Eighteen years ago the non-profit Hungry for Music was founded by local entrepreneur Jeff Campbell – a man inspired by a vision to heal the world through music. The idea germinated back in 1992 while Campbell was taking a fund-raising certification program at George Washington University where he came up with the idea to organize a concert to benefit the homeless by asking street musicians to donate their talents. GW’s Lisner Auditorium became the setting for two concerts to benefit DC’s Coalition for the Homeless and led to many area food drives.
By the time of its founding two years later, the organization had redirected its mission. Campbell explains, “In 1994 I wanted to do something with kids and music. I’d met a photographer who was putting cameras in the hands of kids to give back and that was what it did it for me. I realized how powerful music was for kids.” He started with kids that wanted to play but had no access to musical instruments – kids in blighted neighborhoods, kids in schools with no music programs, needy kids whose families barely had enough money to put food on the table.
Across America funding has dried up for school cultural programs and entire music departments have shut down. But Campbell looks to revive the performing arts for kids who have little hope and few creative outlets – – one musical instrument at a time.
As expected the organization takes in monetary donations, but others give new or used musical instruments – horns that were neglected in favor of soccer, guitars outgrown and pianos gathering dust. Four times a year Campbell drives around the country in a van loaded to the gills with instruments promised to dozens of kids. He visits with grateful teachers and students from the Appalachian Mountains and out to the Midwest of Chicago and Milwaukee, then on down to the New Orleans’ Gulf Coast where they enthusiastically await his arrival. “It’s very therapeutic for me,” he admits.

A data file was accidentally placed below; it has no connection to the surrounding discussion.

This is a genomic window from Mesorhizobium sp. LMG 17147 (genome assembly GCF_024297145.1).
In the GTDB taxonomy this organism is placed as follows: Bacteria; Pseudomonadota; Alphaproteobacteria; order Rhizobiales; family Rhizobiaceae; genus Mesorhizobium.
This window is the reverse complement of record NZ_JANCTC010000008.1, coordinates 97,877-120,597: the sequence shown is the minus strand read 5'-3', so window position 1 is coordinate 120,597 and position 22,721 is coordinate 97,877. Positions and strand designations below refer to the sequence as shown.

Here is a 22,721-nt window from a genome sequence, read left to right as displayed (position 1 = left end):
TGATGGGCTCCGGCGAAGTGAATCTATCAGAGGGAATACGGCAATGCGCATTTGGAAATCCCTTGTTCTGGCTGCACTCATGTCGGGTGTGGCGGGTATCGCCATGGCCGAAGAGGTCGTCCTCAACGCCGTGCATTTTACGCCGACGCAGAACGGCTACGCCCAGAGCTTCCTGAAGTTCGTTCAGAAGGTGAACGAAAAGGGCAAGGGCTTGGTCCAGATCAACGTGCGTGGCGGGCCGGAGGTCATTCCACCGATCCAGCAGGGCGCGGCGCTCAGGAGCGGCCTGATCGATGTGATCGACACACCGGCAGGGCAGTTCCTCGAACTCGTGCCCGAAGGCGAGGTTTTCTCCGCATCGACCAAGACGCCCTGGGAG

Each spring, in tribute to Campbell’s Louisiana roots and New Orleans supporters, Hungry for Music hosts a zydeco-fueled Crawfish Boil in Alexandria (Read my coverage of that event). Summer brings the wildly popular, Cof-a-Que weekend fundraiser; a three-day BBQ competition and all-day-and-night music bash set on a Loudoun County farm beside a picturesque lake. In May 2013, Campbell will be in the Woodstock, NY area to host yet another benefit concert.
Throughout the year Campbell sells CDs compiled from songs donated by some of the country’s leading musicians like Bob Dylan, Bruce Springsteen, Paul Simon and others. The legendary bluegrass pioneer Hazel Dickens performed for one of their benefits shortly before she passed away.
The organization’s reach has expanded both nationally and overseas, helping children in places as far-flung as El Salvador. In Galax, Virginia, home to the country’s renowned Old Fiddler’s Convention, Campbell takes stringed instruments to the Junior Appalachian Musicians (JAM) a youth group founded by musician and elementary school counselor Helen White. Her initial program has grown to encompass 22 programs in three states and now serves more than 900 kids.
On November 8, 2012, Bluegrass, Blues and Jazz will converge at the Gibson Guitar VIP Showroom across from the National Portrait Gallery for the Hungry for Music Musical Visions: Live Music and Art Auction. The event will feature food and drink with live performances by local musicians. “Over 20 DC-based artists have transformed old donated violins, clarinets, flutes and guitars into art and photography for the silent auction. It’s a really cool performance space with guitars all over the walls,” Campbell says.
Here’s more information on this event.